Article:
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McKee, John (1767–11 August 1832), American Indian agent and congressman, was born on Buffalo Creek in Rockbridge County, Virginia, the son of John (or James) McKee and Esther “Nannie” Houston, farmers. He attended Liberty Hall Academy (now Washington and Lee University). In 1792 Governor ...

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Rice, Henry Mower (29 November 1816–15 January 1894), Indian trader and commissioner, Minnesota territorial delegate, and U.S. senator, was born in Waitsfield, Vermont, the son of Edmund Rice and Ellen Durkee. After his father died in 1828, Rice lived with the family of Justus Burdick. He completed an academy education and studied law in Rutland, Vermont, before moving to Michigan with the Burdick family in 1835. He worked as a chainman in the surveying of the Sault Ste. Marie Canal and for Kalamazoo merchants until 1839. That year he traveled to St. Louis, Missouri, where he was hired by Kenneth MacKenzie, a prominent commission and forwarding merchant and fur trader, who sent him to Fort Snelling, in present-day Minnesota, to assist the post sutler. The next year he was appointed sutler at the newly created Fort Atkinson near the Winnebago reservation in northeastern Iowa. In 1842 he moved to Prairie du Chien, Wisconsin, to join Hercules L. Dousman, a longtime partner in the Western Outfit of the American Fur Company, in trade with the Winnebago and Ojibwa of the upper Mississippi region. Five years later he was sent to Mendota near Fort Snelling as an agent of Pierre Chouteau, Jr. and Company (see ...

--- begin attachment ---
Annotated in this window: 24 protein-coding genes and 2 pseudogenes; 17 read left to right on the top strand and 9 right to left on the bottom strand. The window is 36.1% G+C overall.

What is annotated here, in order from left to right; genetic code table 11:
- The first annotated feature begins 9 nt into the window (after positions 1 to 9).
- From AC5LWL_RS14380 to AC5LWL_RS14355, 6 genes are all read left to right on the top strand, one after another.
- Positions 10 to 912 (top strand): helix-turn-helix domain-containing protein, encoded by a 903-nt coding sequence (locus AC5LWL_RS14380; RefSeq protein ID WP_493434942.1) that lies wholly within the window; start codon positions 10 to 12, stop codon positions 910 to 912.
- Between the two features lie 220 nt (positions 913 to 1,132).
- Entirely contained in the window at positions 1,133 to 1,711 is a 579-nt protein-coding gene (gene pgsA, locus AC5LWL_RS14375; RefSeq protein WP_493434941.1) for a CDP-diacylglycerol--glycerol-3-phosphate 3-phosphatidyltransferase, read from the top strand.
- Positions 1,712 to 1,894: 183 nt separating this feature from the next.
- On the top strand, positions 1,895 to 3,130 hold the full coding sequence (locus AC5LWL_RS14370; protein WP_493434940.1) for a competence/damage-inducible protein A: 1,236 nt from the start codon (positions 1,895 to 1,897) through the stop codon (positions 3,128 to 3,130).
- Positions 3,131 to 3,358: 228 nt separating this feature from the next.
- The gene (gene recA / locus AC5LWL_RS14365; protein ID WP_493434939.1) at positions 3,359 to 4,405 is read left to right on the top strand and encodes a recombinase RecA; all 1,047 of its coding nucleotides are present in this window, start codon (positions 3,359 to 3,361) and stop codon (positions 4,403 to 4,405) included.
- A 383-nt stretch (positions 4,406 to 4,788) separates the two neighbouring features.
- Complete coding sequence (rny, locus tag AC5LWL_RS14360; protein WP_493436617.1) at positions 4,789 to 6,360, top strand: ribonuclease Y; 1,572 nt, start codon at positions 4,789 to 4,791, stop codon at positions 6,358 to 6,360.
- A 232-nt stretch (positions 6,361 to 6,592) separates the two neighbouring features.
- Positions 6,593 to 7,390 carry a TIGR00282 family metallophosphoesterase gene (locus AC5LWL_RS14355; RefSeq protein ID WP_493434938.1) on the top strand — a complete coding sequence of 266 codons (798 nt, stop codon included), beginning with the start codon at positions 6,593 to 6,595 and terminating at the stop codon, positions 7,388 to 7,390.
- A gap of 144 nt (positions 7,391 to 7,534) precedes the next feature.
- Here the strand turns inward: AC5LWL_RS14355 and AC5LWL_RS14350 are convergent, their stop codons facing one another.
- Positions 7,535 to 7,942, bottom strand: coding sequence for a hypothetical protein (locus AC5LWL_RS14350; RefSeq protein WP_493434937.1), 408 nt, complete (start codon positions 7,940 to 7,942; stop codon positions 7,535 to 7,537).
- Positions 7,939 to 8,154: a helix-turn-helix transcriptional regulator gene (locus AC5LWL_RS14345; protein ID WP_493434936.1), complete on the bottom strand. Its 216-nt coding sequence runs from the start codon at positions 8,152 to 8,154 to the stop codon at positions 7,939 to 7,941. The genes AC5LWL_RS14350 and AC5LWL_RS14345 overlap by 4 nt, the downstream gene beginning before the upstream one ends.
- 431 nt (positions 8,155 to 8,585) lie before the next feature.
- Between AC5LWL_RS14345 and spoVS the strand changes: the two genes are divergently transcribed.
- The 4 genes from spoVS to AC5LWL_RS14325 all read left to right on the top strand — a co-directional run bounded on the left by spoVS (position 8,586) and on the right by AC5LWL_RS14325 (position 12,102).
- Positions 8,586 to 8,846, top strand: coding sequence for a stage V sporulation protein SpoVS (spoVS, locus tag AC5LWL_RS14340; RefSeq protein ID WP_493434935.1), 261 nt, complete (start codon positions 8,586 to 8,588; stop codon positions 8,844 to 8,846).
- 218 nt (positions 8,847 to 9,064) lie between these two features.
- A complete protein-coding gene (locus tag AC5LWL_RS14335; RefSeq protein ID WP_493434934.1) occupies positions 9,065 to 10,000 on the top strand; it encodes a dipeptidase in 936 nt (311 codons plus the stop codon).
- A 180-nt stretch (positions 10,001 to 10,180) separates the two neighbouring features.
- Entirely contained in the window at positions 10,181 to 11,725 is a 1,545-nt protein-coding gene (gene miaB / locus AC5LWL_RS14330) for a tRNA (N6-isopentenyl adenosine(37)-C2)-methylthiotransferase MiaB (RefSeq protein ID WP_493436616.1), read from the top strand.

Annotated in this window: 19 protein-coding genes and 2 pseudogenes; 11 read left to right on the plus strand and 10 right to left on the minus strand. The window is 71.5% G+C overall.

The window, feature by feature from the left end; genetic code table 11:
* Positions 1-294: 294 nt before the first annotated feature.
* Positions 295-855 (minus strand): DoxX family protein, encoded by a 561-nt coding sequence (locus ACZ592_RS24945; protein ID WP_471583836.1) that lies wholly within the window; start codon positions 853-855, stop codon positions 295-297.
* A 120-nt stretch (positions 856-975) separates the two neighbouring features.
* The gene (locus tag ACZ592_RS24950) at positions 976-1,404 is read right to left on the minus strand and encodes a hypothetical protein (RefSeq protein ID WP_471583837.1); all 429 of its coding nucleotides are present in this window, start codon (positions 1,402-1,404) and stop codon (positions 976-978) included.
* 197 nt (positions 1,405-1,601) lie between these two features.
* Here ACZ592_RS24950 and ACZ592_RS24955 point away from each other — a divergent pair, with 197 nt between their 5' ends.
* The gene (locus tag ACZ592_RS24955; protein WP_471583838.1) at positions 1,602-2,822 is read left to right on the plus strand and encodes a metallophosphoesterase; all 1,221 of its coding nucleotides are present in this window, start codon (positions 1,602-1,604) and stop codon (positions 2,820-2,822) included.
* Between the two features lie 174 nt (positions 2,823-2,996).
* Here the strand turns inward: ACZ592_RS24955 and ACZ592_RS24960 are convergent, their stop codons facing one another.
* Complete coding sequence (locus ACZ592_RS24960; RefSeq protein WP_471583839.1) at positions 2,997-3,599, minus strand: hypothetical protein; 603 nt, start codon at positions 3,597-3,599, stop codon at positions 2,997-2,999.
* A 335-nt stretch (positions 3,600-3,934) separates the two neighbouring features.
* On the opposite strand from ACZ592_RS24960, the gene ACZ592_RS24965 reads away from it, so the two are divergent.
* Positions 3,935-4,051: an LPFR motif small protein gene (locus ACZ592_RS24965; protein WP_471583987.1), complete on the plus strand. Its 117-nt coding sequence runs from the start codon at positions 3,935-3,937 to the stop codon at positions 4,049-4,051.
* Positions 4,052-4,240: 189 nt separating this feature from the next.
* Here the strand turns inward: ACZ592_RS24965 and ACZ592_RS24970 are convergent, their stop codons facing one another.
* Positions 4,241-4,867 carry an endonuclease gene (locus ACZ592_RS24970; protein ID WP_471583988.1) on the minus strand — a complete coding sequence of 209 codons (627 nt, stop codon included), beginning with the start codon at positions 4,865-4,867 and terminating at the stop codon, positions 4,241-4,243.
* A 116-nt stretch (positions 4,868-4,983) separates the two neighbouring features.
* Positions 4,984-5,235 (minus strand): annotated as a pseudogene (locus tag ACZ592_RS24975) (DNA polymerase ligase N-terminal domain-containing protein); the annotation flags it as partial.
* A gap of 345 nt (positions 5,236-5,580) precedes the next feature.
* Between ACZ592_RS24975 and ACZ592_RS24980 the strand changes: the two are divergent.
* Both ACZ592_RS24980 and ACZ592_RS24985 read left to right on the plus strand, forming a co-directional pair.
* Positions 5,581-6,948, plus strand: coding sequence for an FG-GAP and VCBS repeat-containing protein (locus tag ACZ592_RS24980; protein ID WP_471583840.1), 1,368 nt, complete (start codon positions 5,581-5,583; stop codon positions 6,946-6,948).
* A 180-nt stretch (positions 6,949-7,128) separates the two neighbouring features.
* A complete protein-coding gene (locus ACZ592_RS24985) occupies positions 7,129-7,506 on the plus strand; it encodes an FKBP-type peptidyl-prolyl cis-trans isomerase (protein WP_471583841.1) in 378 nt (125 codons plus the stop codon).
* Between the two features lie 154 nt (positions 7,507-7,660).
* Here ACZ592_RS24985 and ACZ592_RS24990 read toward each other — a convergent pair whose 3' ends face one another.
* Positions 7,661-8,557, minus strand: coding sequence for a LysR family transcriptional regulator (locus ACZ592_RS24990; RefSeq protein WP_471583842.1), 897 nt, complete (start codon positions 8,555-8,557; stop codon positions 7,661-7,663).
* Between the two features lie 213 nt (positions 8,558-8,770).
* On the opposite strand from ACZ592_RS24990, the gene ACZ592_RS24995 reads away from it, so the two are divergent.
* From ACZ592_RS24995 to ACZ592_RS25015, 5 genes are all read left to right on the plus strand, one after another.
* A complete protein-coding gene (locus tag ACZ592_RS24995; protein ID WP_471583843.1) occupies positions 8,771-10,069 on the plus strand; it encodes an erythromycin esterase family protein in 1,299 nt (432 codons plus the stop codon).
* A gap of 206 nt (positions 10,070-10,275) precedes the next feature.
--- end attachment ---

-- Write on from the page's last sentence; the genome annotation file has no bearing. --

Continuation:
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Thompson, Wiley (23 September 1781–28 December 1835), congressman, military officer, and Indian agent, was born in Amelia County, Virginia, the son of Isham Thompson, a soldier in the revolutionary war, and Elizabeth Williams. As a child, Thompson moved with his family to Elberton, in Wilkes County, later Elbert County, Georgia, where he attended the county school. In 1808 Thompson was appointed by the Georgia legislature to be commissioner of the Elbert County Academy....

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Tipton, John (14 August 1786–05 April 1839), soldier, American Indian agent, and senator, was born in Sevier County, Tennessee, the son of Joshua Tipton and Janet Shields, farmers. Tipton’s father was killed by American Indians in 1793. In 1807 Tipton’s mother, with four children, migrated to Harrison County, Indiana Territory. Tipton bought land and operated a ferry at the mouth of the Salt River. Although without formal education, he became an effective writer and a forceful speaker. In 1807 he married his cousin Martha Shields. They had three children before divorcing in 1817. In 1811 Tipton joined a militia company and marched to Tippecanoe, where his battlefield heroism won him a captain’s commission. He served in the War of 1812, continuing in the Indiana militia, and his leadership abilities led to his rise to major general in 1822....